by Jonathan Marcantoni, Guest Blogger
At the same time, my last book, a collaboration with Jean Blasiar called COMMUNION, was about as mainstream as they come. A WWII-based fantasy about a little girl who uses her gift of communicating with animals to find her father amidst the rubble of post-war France, COMMUNION is about as warm, inviting and enjoyable as a book can be. And it sold practically nothing. Not for lack of trying, we did everything we could think of, and still it didn’t sell.
Eight years. Eight years ago I sold a script and signed a contract with a production company and could officially call myself a professional writer. For eight years I have done every BS and scam job imaginable just to make pennies on the dollar, as well some very good, legit writing work that didn’t pay me at all, just to build up a resume. Things were looking up when I began working for an independent publisher, the same one who published both of my books. I have edited fourteen books in the last seven years and even got a Hollywood agent interested in a script I worked on with Jean, and yet, for all that resume padding and for all the things I could say I had accomplished, sitting at that table and being completely ignored and completely uncomfortable—I couldn’t feel like more of a loser. Eight years of work just to be an embarrassment.
Anybody who has been trying to make it as an artist, whether with theatre, painting, dance, or writing, knows this moment. You’ve put everything out there and returned with nothing to show for it. Whenever I am working with a new author as their editor, I always counsel them about how difficult emotionally releasing a book is. I always caution them that sales are not guaranteed, and that all this work may often feel like it has been in vain. But I also tell them that it is worth it, that you don’t write to make money, you write because you have to. It is an essential part of yourself, and this sales game is the worst part of it, but you gotta do it. You can’t quit. I usually get a head nod or some kind of dismissive response, as though they will be the exception and not the rule. And then the book comes out, and reality hits, and not one of them I have known has written a second book.
When I lived in Atlanta I had the chance to see Eddie Izzard, for those of you not acquainted with the cross dressing British comedian, he was huge in the early 2000s, do a DVD signing Tower Records in Buckhead, which for those of you who don’t know Atlanta, is an extremely upscale part of the city. Anyway, this massive store was packed to the gills and Mr. Izzard walks up on a make-shift stage and does a stand up bit prior to the signing. Toward the end of the act, he decided to do a Q&A with the audience and someone asked him what advice he would give up and coming entertainers. For the first time that night, Mr. Izzard stopped smiling. He looked that person straight in the eye and said, “Persistence. You have to be persistent”. He went on for another five minutes or so espousing on that idea, and I don’t remember the rest of it, but his answer has stayed with me for almost a decade now. Persistence. I tell myself all the time I have to be persistent, I have to push through. Now that a couple days have passed, the sting of that night has gone away and I am continuing on my quest to get my book sold, but that night I wanted to burn everything down around me, including myself, yet, in spite of my feelings I allowed the sales clerk at the store convince me to schedule another book signing. Maybe it was my memory of that night at Tower Records playing in my head that forced me to swallow my pride and schedule it, or maybe it was the fact that this signing was made with less than a week’s notice and I was woefully unprepared, so the practical side of my brain told me that it was, in fact, me who was the problem, and some good planning could yield a better result. Whatever it was, I was able to fight through the pain of yet another disappointment and move forward.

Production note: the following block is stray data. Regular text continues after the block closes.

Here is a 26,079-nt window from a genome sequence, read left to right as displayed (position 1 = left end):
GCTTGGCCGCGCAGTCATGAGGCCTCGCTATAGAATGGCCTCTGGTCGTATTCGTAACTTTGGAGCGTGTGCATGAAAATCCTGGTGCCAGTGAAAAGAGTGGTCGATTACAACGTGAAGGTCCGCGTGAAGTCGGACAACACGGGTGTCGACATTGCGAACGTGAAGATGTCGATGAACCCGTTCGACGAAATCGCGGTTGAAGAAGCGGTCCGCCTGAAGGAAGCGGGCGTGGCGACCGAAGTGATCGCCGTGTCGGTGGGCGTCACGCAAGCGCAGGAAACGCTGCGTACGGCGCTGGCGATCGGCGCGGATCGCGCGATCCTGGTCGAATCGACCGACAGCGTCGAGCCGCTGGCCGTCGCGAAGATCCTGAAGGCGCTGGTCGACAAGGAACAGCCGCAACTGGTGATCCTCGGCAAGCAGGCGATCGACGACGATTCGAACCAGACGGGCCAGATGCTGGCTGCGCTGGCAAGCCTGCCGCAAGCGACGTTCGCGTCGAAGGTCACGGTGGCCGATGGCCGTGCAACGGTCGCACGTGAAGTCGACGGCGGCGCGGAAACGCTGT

ABOUT THE AUTHOR: Jonathan Marcantoni is the author of TRAVELER’S REST (Aignos Publishing 2012). He is also Editor in Chief for Aignos Publishing, a new bi-lingual independent press specializing in experimental and innovative literature. Jon is the co-author of COMMUNION with author/playwrite Jean Blasiar, which was published in October 2011 from Savant Books and Publications. He lives in San Antonio, Texas, with his wife and three children, where he is currently working on his next novel.